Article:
St. Ignatius' Autobiography, Part 10: The Path to the Dark Side, and Letting the Mule Decide
Well then, as he went on his way, he came upon a Moor riding a mule. They both fell to talking, and the conversation turned on our Lady. The Moor admitted that the Virgin had conceived without man’s aid, but could not believe that she remained a virgin after once having given birth, and for this opinion submitted the natural reasons which occurred to him. For all the arguments which the pilgrim gave against this opinion, he could not refute it. The Moor then took the lead with such haste that he was soon lost to view, and left the pilgrim with his own thoughts of what had taken place. These gave rise to emotions that brought on a feeling of discontent in his soul, as he thought he had failed in his duty. This, in turn, led to indignation against the Moor, as he thought he had done very ill to allow a Moor to say such things against our Lady, and that he was obliged to defend her honor. Hence a desire arose to go in search of the Moor and give him a taste of his dagger for what he had said. This battle of desires lasted for some time with the pilgrim quite doubtful at the end as to what he ought to do. The Moor, who had gone on ahead, had said that he was going to a place which was on the same highway, a little further on, but a little to the side of the highway. The royal highway, however, did not pass through the place.
Tired out from this examination as to what it would be good for him to do, and not being able to come to any clear decision, he thought of letting the mule decide, and gave her a free rein up to the spot where the road divided. If the mule took the road that led to the village he would search out the Moor and give him a taste of his dagger. If she did not take the village road, but continued on the royal highway, he would leave him in peace. This he did. But it was our Lord’s will that, although the village was only thirty or forty steps away, and the road to it broad and even, the mule took the royal highway and passed by the village road.
If you’ve seen Revenge of the Sith, you now know what led Anakin Skywalker to embrace the Dark Side of the Force to become Darth Vader—good intentions mixed with pride and bad judgment. He is not an evil person, yet he allows his desire to protect someone he loves cloud his judgment about what he can and cannot control. His pride will not allow him to admit this is something he cannot have control over and he is lured away from his essential goodness by the promise of power, the power over even death itself. This is the same type of temptation as those offered to Jesus by Satan at the beginning of the Gospel—the promise of control over things that should be left to God.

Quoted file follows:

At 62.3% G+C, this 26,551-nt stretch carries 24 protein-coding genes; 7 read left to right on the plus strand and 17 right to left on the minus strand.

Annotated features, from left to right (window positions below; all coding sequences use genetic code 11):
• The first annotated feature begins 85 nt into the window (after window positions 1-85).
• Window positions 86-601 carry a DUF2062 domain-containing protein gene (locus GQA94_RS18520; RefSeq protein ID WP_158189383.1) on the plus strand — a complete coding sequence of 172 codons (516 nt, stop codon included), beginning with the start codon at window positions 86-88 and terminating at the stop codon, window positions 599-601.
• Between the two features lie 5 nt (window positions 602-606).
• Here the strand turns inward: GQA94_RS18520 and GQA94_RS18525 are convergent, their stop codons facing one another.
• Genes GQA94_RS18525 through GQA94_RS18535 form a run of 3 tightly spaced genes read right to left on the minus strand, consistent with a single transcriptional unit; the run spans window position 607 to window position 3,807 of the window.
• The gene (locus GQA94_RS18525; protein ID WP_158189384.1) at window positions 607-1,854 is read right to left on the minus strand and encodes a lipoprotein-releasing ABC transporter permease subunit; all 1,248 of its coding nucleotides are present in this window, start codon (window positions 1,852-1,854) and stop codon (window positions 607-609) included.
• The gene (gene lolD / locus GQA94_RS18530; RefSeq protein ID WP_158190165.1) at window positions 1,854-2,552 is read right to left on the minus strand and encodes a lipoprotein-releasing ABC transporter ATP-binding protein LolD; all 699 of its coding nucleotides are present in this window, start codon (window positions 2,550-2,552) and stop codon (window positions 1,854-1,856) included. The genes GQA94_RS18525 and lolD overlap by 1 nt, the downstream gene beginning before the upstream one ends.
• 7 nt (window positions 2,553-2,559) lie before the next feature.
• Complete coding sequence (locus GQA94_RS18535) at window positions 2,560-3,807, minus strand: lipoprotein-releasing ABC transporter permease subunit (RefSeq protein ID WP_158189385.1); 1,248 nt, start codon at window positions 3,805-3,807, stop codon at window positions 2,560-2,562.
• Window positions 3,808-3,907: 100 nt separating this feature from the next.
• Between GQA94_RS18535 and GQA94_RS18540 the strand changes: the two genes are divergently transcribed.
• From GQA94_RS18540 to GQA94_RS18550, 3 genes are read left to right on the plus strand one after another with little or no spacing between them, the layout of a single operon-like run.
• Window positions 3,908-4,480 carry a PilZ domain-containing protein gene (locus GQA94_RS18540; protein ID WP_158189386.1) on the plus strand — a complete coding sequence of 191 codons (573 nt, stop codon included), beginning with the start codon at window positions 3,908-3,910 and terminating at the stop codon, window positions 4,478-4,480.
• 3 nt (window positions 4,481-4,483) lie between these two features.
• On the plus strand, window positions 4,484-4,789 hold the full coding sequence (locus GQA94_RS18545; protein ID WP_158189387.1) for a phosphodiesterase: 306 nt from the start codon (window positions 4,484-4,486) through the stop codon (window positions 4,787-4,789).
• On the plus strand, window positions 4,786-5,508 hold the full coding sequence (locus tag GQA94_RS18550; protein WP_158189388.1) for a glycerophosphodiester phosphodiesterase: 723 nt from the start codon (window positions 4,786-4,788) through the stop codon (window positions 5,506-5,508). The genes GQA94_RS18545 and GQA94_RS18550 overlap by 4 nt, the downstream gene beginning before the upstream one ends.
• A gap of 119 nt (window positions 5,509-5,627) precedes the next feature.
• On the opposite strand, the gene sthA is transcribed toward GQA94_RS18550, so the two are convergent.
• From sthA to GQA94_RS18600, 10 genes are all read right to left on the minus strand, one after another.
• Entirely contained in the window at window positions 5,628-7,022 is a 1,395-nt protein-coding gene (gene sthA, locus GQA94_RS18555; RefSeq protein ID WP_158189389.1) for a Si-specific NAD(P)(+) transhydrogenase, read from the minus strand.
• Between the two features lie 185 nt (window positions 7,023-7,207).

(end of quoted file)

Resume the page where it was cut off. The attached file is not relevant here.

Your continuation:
Saint Ignatius finds himself with a similar set of challenges. He has what is essentially a good and even holy intention—defending the honor of the Blessed Mother. Yet, this intention is not born of holy sentiment, but of pride. He has been bested in an argument, failing to adequately come to the defense of our Lady. His former instincts take hold and he determines also to assert some power over life and death—he will kill the Moor for his insult to the mother of our Lord. But we must wonder: what is his primary intention? Is it really a matter of defending our Lady’s honor, or his own? Is this murderous plan really well-intentioned or is it just indicative of Ignatius’ inability to accept his own failure? Killing the Moor, it seems, would be replacing one failure with an even greater one. The newly converted Ignatius was likely asking himself the same questions, even as his passions were inspiring this course of action. Though not specific about his inner struggle, he explains that “tired out from this examination as to what it would be good for him to do,” he decides to let the mule decide. In doing so, he surrenders his need for control and submits himself to God’s will, which he believes to have been manifested in the mule’s decision to follow the other road. Literally “letting the mule decide” might well not be the best technique for continued discernment, but it does demonstrate that discernment requires a giving over of one’s will, for pride and the need for control—even if born of good intentions—can too easily lead to the Dark Side.